Twisted pair cables are usually used to network devices together, while coaxial cables are used to connect rooms or buildings. Although optic fiber can also be used as ethernet, twisted pair wires are so frequently used in ethernet networking that whenever ethernet is mentioned most people automatically assume a twisted pair.
Most Ethernet cable looks like old phone cords on traditional dial pad phones. A wire comes with a squared-off piece of plastic at its end that is inserted into Ethernet jacks on laptops, computers, printers, routers, or other adapter devices to establish a connection.
Ethernet vs Wifi
Wifi is a relatively modern technology that transfers data merely over the air and does not require the networking of wires or cables to connect devices and share files. While most domestic users now use wifi in their daily routine Ethernet connection is still preferred over wifi under certain circumstances where technical aspects need to be considered for LANs.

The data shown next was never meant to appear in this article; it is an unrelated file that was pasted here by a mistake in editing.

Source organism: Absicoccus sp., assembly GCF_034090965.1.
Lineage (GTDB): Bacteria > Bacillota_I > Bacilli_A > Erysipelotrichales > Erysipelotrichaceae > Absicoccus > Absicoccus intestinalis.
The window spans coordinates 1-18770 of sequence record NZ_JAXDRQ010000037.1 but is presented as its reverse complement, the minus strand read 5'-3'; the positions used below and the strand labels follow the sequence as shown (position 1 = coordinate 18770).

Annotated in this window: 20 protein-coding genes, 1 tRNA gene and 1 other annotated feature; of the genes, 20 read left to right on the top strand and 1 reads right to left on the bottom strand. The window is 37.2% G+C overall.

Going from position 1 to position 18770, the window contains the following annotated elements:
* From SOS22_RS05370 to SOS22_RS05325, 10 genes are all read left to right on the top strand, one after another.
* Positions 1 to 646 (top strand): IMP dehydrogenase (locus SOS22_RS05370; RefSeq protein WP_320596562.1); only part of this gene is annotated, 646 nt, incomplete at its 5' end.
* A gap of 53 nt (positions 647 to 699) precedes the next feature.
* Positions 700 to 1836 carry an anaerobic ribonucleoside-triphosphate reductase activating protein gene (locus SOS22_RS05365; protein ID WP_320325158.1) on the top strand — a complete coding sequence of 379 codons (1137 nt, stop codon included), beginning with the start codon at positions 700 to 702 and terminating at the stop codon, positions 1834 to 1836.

- WIFI works in a small diameter, and the signal gets weaker the further you go. Comparatively, an Ethernet connection covers more area without losing signal strength.
- Optic Ethernet can deliver up to 10 times more internet speed in comparison to a wifi network.
- Even though Ethernet cable is not perfectly shielded, the ability to verify frames prevents anyone bad packet of data from corrupting the whole stream.